Letters to the Editor

Subject: Flight Attendant Assault
From: Mike Sheffer msheffer@jpc.com

With increasing regularity, we are hearing reports of passenger violence toward flight crewmembers as they attempt to perform their federally mandated duties.

My wife has been a Flight Attendant for over eleven years. On December 16th, 1997, she and our family suffered the effects of "In-flight Violence" aboard US Airways Flight 38. As the Boeing 757, with over 150 aboard was on approach to Baltimore, a passenger began roaming the aisles of the jet, "preaching to and blessing" the passengers. My wife was able to calm the man and get him to sit down. But, he rose again and headed for the cockpit, claiming he had to "bless" the pilots, and deliver a message to them.

As the cabin crew attempted to prevent his entry into the cockpit, he became agitated and then violent, pushing one flight attendant to the floor. My wife was beaten, punched, kicked and then thrown across three rows of seats against the bulkhead, by a man more than twice her size and weight! Can you imagine the sheer terror she experienced as she was attacked?

What would have happened if this two hundred-pound plus, former football running back, had indeed forced his way through the cockpit door? It could have well been a horror story of tragic proportions.

Fortunately, a U.S. Marine MP, two off duty US Airways pilots and a brave passenger heroically came to the rescue. Together, along with my wife, they were able to restrain him by tying his wrists, elbows, ankles, knees, and legs. Two pilots then had to sit on him until the plane landed.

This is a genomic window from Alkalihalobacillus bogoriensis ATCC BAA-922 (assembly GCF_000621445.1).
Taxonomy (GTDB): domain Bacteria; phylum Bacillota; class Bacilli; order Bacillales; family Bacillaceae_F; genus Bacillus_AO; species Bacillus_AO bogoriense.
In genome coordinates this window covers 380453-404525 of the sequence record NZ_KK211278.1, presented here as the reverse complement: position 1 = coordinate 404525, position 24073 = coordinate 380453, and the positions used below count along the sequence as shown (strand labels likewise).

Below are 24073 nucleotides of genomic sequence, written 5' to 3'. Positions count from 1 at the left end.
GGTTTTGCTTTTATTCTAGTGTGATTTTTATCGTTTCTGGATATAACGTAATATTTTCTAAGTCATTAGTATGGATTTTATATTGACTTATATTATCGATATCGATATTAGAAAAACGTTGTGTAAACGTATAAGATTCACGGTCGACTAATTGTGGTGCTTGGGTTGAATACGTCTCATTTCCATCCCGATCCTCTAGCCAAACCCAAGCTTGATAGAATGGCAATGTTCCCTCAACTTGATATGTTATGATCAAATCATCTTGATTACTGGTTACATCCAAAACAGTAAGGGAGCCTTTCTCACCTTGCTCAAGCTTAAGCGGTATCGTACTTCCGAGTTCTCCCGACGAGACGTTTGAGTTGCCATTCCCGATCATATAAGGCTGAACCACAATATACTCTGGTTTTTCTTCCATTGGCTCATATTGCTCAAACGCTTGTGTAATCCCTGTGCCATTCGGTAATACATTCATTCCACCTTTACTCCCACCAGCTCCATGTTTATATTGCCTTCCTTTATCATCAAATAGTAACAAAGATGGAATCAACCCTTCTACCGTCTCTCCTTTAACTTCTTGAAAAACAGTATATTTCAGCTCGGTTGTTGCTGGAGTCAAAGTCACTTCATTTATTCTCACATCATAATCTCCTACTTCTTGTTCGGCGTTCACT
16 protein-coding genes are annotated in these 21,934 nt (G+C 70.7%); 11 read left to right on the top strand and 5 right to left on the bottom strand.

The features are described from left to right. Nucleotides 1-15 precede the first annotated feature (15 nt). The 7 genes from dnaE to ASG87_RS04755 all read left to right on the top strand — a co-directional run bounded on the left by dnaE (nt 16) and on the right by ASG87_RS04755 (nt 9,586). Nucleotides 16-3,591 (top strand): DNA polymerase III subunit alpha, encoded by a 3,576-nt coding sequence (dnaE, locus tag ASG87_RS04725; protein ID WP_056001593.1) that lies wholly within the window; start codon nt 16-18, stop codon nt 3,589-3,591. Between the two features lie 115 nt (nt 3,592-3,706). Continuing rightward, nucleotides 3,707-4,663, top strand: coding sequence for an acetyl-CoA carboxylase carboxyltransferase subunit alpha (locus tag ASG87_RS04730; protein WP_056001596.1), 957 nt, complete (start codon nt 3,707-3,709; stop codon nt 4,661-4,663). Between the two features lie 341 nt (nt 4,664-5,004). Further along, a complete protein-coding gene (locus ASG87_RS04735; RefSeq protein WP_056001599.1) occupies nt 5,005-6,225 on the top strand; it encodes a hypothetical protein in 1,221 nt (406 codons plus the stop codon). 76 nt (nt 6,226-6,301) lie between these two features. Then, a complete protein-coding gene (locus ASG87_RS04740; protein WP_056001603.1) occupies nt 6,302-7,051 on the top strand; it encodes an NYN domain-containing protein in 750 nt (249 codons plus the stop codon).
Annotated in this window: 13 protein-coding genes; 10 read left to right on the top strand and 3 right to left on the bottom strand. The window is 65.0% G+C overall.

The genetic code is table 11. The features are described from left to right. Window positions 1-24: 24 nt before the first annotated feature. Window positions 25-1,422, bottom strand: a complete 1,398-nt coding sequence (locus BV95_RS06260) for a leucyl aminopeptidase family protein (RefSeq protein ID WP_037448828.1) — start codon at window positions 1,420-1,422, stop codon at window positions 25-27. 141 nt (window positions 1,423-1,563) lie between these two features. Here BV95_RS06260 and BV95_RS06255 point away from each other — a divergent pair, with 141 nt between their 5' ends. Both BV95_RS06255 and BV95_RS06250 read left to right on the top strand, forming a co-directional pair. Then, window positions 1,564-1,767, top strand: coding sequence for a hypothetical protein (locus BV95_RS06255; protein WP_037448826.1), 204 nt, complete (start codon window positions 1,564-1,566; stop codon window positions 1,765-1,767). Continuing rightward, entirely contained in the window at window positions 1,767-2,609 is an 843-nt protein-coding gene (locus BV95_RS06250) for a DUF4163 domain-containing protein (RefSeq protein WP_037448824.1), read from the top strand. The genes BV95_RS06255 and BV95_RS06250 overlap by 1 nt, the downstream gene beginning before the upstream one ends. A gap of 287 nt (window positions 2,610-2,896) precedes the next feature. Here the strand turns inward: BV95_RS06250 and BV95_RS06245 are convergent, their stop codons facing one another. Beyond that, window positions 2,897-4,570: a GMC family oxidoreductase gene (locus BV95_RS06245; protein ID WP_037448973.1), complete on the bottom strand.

The man later admitted he had been under the influence of the hallucinogenic drug, LSD.


His father took custody and quickly ushered him into a drug abuse halfway house. To the best of my knowledge, he remains there to this day, awaiting Federal Charges.

Meanwhile, my wife was removed from the aircraft on a backboard, taken by ambulance to a Baltimore hospital and then left alone, injured and frightened, for over four hours. Finally, after a quick examination by the doctor on duty, she was released and taken to a Baltimore hotel for a sleepless night.

The next morning, after two hours of FBI interviews, she was flown back home to Charlotte, where I met her. Another examination, by doctors at Presbyterian Hospital, revealed she had suffered, back, neck, shoulder and internal injuries; bruising, swelling, cuts and spinal trauma with a large blood clot.

Clearly, there is something wrong with a system that allows a criminal, still under the influence of illicit drugs, to be released from custody while his victims suffer the consequences of his actions!

It is time for Congress to enact stiffer penalties for such criminals. It MUST be made clear that anyone who becomes abusive, unruly, or violent aboard a commercial aircraft will not be tolerated. They MUST be held responsible for their actions.

February, 1998

Robert J. Boser    

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The Editor of this Web Page, now retired, was an airline pilot for 33 years and holds 6 specific Captain's type-ratings on Boeing Jet Airliners.


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